“I’m sad to see him go,” Jake Arrieta said. “I love Miggy. As you guys know, he’ll say some things from the heart, the way he feels. He’s open and honest. That’s the way Miggy is. He regretted what he said. He felt bad about it. I told him that I’m not upset or mad at him. I didn’t even really see the comments, and I don’t care what they were. 

“I know what it was about – and there was a lot of honesty there. I didn’t do him any favors. I was slow to the plate and (Trea) Turner’s one of the fastest guys in baseball, so it just makes it look worse than it was. It’s unfortunate it had to happen that way, but it is what it is.”

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Arrieta took his teammates along for the ride when he transformed into a Cy Young Award winner in 2015. Montero had trouble hiding his frustrations with Maddon and diminished playing time, not exactly pumped about the idea of wearing a onesie on an overnight flight from the West Coast. Montero wound up catching Arrieta’s no-hitter that unforgettable night at Dodger Stadium.    

The clubhouse vibes now aren’t necessarily awful – to use a Maddon term to downplay the injuries that have decimated the roster – but something is clearly off here.  

“It’s been slightly different, honestly, just because we’ve been up and down so frequently this season,” Arrieta said. “As soon as we get on a roll, we kind of hit the skid. We win two, lose two, win one, lose one. It’s just been this back and forth sort of rollercoaster that we’ve been dealing with.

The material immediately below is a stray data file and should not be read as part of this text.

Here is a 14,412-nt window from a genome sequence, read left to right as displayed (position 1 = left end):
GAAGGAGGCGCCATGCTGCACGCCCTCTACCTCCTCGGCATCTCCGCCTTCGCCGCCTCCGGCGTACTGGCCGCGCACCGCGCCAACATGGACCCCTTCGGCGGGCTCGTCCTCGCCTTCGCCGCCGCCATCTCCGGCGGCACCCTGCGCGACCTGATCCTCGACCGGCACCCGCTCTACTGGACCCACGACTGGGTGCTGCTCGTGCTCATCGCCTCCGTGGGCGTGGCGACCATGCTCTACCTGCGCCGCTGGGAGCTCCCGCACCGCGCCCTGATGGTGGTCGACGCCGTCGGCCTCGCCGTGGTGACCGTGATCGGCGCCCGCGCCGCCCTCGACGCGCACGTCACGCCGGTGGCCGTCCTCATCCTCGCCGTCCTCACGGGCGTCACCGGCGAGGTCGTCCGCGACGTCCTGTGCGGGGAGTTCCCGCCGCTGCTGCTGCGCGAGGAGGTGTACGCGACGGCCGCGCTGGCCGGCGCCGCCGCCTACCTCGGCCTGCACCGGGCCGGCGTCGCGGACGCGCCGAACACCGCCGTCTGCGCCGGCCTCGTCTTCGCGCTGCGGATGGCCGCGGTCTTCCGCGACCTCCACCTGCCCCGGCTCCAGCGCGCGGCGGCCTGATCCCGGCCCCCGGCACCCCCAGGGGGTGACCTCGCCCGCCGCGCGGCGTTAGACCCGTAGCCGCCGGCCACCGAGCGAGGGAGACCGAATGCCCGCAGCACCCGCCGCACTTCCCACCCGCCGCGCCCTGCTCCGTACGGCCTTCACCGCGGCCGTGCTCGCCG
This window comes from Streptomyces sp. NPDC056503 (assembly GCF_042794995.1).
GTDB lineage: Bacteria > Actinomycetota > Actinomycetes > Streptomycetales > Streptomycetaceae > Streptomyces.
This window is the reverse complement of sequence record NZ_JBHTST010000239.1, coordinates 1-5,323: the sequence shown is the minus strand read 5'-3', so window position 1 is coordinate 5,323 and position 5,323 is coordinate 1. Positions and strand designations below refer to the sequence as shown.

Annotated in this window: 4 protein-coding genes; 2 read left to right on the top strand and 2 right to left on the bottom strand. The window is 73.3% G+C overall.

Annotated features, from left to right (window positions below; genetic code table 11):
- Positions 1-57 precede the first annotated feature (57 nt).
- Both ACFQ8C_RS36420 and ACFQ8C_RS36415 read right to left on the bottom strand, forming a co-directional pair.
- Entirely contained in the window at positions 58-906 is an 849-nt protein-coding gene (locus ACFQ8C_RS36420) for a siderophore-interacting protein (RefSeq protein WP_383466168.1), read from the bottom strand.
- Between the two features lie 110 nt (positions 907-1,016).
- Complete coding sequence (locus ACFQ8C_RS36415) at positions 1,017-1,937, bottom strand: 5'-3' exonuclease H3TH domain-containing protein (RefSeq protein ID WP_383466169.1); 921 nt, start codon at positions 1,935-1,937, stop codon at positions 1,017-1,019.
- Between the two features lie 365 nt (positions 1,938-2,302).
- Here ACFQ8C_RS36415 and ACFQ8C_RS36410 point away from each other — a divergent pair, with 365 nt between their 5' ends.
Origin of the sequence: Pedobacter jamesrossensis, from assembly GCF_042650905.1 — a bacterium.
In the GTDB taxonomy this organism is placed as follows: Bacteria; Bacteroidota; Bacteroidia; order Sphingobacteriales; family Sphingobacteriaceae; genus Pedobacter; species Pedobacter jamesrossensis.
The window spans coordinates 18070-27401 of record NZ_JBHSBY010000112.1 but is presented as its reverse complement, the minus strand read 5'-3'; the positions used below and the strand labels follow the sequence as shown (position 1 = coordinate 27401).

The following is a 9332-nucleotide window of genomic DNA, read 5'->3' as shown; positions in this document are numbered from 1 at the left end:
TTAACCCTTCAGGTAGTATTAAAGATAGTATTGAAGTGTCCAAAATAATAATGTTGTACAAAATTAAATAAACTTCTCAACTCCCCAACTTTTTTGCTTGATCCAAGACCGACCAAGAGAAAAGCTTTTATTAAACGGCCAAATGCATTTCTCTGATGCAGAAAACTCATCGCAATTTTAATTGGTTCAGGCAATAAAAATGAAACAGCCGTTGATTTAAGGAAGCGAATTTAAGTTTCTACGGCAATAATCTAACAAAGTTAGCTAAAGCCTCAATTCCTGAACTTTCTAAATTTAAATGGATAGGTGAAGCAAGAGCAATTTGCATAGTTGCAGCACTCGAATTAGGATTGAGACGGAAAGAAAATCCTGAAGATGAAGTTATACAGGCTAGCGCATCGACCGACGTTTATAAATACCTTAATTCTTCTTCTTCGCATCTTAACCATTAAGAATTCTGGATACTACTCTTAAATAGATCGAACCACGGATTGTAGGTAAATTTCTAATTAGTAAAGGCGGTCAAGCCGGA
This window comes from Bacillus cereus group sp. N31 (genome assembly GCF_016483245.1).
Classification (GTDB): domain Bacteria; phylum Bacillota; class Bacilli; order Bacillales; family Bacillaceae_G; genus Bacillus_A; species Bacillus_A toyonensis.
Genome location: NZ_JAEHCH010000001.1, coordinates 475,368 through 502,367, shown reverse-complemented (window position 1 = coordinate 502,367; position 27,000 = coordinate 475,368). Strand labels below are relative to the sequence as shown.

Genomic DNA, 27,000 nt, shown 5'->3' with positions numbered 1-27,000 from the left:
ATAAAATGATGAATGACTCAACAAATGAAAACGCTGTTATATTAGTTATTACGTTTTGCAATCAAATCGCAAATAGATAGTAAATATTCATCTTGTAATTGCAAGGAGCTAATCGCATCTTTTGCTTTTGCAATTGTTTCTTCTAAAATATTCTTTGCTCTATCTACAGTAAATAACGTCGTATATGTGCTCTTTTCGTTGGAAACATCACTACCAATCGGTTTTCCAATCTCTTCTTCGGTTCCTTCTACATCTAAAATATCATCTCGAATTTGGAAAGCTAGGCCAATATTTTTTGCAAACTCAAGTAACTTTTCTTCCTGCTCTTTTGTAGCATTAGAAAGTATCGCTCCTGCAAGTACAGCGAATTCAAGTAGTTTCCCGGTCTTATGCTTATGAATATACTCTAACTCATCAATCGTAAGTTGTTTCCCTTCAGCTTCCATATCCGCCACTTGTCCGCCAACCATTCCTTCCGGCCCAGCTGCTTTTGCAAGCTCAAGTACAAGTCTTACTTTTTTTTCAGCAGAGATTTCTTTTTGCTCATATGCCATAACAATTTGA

“As far as the guys in here, everybody gets along great. We got good relationships. Sometimes, there can be a lull in the dugout from time to time. That’s just kind of the nature of the back and forth that we’ve had, ups and downs. 

“But we’re all on the same page. We know that we need to tighten some things up. And it’s not just in one area. We’ve pitched well at times. We’ve swung the bats well at times. 

“Obviously, last season we were able to kind of collectively do all of that at the same time. That’s what we’re searching for. We’re trying to find that consistency on both sides of the ball.” 

The ironic part is that Montero clung to the idea of being Arrieta’s personal catcher last season, hoping that connection would prevent him from getting bumped off the playoff roster, and now it got him designated for assignment.        

“I don’t think either way it would have fractured the clubhouse,” Arrieta said. “There are certain things that are handled behind closed doors, but Miggy wears his heart on his sleeve. That’s one of the main reasons we all liked him. But we’re going to move forward from this and embrace the guys that are here.”